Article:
Mass Cytometry Key in Coronavirus Study
Impaired interferon response found in severe cases
As a specialist in the management of systemic autoimmune diseases, Benjamin Terrier, MD, PhD, regularly works with patient samples to learn how the activation state and proportions of immune cell subsets change with disease severity.
Terrier is Professor of Medicine in the Internal Medicine Department of Cochin Hospital in Paris. Given his in-depth understanding of how the immune system can react to various diseases, confirmation of the novel coronavirus in France prompted a shift in his focus toward the management of COVID-19 infections. Terrier and his team observed patients with progressive worsening of the disease from cytokine storm and questioned the mechanism involved in disease severity. They initiated an investigation of the immunological characteristics associated with disease deterioration consistently observed between 8 and 12 days from the onset of symptoms.
Because of the urgent need for more information about COVID-19 disease progression, the study covered a cross-sectional analysis of patients admitted due to disease worsening around day 10. And while comorbidities and potential autoimmune predispositions are known to correlate to worsening disease, the team specifically examined patients with no or very mild or controlled comorbidities so they could focus on the modifications provoked by the virus itself. A unique phenotype was identified, displaying impaired interferon type I response characterized by low interferon production and activity in severe and critically ill patients. The phenotype was also associated with a persistent blood virus load and an exacerbated inflammatory response.
Terrier collaborates with the Pitié-Salpêtrière Cytometry (CyPS) to apply mass cytometry and the Maxpar® Direct™ Immune Profiling Assay™ in his current studies, and now to COVID-19 immune profiling. “Analyzing the immune response of patients with mild-to-moderate disease, severe disease and critical disease by mass cytometry allows us to cover the innate and adaptive immune responses simultaneously. Not only could we analyze immune cells, but also cytokine production and the transcriptional signatures in these patients. Essentially, we could look at everything in the whole blood,” Terrier explains.
And while sampling whole blood might not be the perfect way to analyze a disease that tends to be localized in the lung, it is clearly a much less invasive approach to collecting samples from patients. Between ongoing collaborations with the CyPS facility and with groups at both the Imagine and Pasteur Institutes working on interferon type I signaling, Terrier was well-positioned for a quick start with an integrated approach.
Easily transitioning CyTOF to COVID-19
“We used the Maxpar Direct Immune Profiling Assay because we wanted a global approach to analyze the different immune cell types from both the innate and adaptive immune response. Most previous works on immune perturbations in autoimmune disease only analyzed the B cell compartment, the T cell compartment, or the regulatory T cells. A more comprehensive view is complicated using conventional flow cytometry, involving many different tubes to analyze one sample from a single patient,” says Terrier. “So, we wanted to use a more global approach facilitated by mass cytometry.”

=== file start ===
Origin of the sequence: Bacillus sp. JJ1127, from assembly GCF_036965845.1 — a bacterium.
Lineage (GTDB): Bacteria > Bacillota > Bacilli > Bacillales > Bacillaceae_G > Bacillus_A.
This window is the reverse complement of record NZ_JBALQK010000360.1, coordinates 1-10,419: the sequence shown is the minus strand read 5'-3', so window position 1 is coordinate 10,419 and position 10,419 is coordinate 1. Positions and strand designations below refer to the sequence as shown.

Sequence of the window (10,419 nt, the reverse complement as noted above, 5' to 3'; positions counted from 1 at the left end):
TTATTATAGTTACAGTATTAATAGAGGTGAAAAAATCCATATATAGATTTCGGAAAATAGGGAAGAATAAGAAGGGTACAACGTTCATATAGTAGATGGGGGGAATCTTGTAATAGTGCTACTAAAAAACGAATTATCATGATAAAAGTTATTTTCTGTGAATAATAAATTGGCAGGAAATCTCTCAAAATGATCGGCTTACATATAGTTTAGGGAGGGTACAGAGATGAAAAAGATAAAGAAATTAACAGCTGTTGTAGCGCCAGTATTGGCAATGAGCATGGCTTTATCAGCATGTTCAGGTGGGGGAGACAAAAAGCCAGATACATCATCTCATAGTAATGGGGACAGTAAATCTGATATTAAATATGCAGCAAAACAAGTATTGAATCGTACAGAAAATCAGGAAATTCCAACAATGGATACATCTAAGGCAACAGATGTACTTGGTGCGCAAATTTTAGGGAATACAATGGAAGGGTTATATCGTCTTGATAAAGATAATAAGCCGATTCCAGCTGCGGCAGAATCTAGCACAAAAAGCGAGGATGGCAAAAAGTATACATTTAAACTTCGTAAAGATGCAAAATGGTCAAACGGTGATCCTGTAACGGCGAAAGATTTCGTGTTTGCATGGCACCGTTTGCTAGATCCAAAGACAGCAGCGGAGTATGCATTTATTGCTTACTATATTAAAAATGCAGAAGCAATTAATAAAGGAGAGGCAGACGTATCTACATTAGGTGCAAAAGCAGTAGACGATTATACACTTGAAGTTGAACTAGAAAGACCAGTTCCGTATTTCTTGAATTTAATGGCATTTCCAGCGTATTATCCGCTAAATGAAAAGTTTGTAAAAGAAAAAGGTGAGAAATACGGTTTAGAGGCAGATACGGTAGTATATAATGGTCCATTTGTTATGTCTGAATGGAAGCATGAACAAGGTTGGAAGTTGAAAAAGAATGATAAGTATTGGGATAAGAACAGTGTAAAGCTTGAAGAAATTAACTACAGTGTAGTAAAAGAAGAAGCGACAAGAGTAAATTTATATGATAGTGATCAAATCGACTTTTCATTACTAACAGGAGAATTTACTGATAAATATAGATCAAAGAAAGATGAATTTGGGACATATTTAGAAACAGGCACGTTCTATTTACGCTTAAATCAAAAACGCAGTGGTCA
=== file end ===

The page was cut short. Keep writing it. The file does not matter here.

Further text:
Because Terrier had been using mass cytometry for the analysis of perturbations in different autoimmune diseases and associations with disease outcome and response to therapy, he was able to quickly adapt his CyTOF® mass cytometry assays to COVID-19 studies. He recognized that this type of global analysis would align well with similar disruptions of the innate response and apparent abnormalities of the adaptive response observed in COVID-19.
The study included the use of the Maxpar Direct Immune Profiling Assay with the addition of PD-1 and Tim3 immune checkpoint inhibitors to the assay’s standard backbone 30-marker panel. The panel was used as is, allowing the team to work quickly to generate quality data, analyze the results and submit a preprint publication within one month. With the success of this panel, the team plans to add at least 12 markers to develop a new panel for further characterization of the cells, including the definition, differentiation and activation status of the immune cell populations.
“Also, a very important advantage to us was the ability to automate our analysis with Maxpar Pathsetter™ software. This is significant time savings and generates data that is much more reproducible and less impacted by the subjectivity that occurs with manual analysis,” he adds.
Expanding current studies with new panels
Terrier notes that further longitudinal follow-up of patients is planned, and additional comorbidity studies are already underway. He and his team are interested in how different comorbidities might affect the observed defect in interferon production across patients with similar severity levels of COVID-19. In addition, the group would like to examine how each cell population assessed differs across disease severity, and to better understand the immune system perturbation that was observed.
Terrier points out that getting this global perspective of immune response using mass cytometry worked so well that he plans to expand its use in his current studies on autoimmune disease, adding in new markers to increase immune cell characterization and determine differences between various autoimmune diseases. By generating a baseline signature, it may be possible to identify specific changes occurring in response to therapy and determine predictive characteristics for this response, potentially offering a path to better disease management.
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